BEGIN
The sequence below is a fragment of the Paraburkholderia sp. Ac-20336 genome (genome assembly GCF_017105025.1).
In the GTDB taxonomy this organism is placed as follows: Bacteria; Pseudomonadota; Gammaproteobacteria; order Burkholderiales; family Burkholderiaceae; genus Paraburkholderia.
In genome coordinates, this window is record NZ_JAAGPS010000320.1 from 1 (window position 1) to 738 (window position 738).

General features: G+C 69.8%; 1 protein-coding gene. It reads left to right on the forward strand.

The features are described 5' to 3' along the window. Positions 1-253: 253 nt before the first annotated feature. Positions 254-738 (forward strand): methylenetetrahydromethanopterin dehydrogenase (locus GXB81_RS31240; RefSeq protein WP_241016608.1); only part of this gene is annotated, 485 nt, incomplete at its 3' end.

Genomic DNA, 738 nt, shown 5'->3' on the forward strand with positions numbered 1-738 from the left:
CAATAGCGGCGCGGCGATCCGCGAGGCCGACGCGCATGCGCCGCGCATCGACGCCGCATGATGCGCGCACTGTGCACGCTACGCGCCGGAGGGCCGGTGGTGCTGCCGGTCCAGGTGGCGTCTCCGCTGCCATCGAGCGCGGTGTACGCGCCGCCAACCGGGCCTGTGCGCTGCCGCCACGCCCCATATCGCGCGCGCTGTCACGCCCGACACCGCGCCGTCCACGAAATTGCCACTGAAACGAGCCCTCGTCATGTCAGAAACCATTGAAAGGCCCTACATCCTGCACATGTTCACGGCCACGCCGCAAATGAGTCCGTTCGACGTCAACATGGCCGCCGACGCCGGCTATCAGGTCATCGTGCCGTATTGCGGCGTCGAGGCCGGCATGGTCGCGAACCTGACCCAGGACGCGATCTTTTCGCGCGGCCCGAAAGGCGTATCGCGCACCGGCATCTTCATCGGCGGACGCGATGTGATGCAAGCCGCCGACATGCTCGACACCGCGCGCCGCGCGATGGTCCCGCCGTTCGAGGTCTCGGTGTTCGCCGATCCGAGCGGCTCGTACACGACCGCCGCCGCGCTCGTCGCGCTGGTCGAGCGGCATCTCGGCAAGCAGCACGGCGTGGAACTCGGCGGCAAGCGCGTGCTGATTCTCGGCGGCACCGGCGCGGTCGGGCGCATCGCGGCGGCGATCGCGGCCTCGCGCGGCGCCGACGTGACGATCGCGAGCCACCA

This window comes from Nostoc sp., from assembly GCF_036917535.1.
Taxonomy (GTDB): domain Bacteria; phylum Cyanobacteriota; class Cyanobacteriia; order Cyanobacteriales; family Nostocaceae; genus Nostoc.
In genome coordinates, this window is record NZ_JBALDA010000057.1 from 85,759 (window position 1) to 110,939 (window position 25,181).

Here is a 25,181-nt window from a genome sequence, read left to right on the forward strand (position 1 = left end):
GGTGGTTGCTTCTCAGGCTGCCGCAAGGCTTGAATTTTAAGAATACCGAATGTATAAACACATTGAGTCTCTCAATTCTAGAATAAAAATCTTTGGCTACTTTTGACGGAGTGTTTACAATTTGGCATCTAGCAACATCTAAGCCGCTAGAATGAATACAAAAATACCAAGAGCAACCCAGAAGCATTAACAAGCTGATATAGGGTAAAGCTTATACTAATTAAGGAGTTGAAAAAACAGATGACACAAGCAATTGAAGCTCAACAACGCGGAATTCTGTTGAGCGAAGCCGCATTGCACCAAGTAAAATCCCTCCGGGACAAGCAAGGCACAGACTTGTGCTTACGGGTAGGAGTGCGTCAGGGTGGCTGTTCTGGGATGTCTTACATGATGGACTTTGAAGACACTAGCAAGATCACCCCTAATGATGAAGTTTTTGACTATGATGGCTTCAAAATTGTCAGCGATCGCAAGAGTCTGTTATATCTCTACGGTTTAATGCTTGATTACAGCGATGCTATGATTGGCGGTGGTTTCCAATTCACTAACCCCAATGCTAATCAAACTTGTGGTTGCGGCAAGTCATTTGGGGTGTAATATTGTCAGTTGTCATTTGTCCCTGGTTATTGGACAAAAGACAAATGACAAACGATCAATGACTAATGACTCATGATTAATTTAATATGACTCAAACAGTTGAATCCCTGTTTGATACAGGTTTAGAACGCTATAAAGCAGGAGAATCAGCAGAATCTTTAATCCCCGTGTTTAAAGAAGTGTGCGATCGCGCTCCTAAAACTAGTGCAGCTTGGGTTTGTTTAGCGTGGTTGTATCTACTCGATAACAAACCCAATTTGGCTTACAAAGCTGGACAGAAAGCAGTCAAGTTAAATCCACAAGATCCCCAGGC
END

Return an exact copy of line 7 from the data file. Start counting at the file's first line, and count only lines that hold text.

CAATAGCGGCGCGGCGATCCGCGAGGCCGACGCGCATGCGCCGCGCATCGACGCCGCATGATGCGCGCACTGTGCACGCTACGCGCCGGAGGGCCGGTGGTGCTGCCGGTCCAGGTGGCGTCTCCGCTGCCATCGAGCGCGGTGTACGCGCCGCCAACCGGGCCTGTGCGCTGCCGCCACGCCCCATATCGCGCGCGCTGTCACGCCCGACACCGCGCCGTCCACGAAATTGCCACTGAAACGAGCCCTCGTCATGTCAGAAACCATTGAAAGGCCCTACATCCTGCACATGTTCACGGCCACGCCGCAAATGAGTCCGTTCGACGTCAACATGGCCGCCGACGCCGGCTATCAGGTCATCGTGCCGTATTGCGGCGTCGAGGCCGGCATGGTCGCGAACCTGACCCAGGACGCGATCTTTTCGCGCGGCCCGAAAGGCGTATCGCGCACCGGCATCTTCATCGGCGGACGCGATGTGATGCAAGCCGCCGACATGCTCGACACCGCGCGCCGCGCGATGGTCCCGCCGTTCGAGGTCTCGGTGTTCGCCGATCCGAGCGGCTCGTACACGACCGCCGCCGCGCTCGTCGCGCTGGTCGAGCGGCATCTCGGCAAGCAGCACGGCGTGGAACTCGGCGGCAAGCGCGTGCTGATTCTCGGCGGCACCGGCGCGGTCGGGCGCATCGCGGCGGCGATCGCGGCCTCGCGCGGCGCCGACGTGACGATCGCGAGCCACCA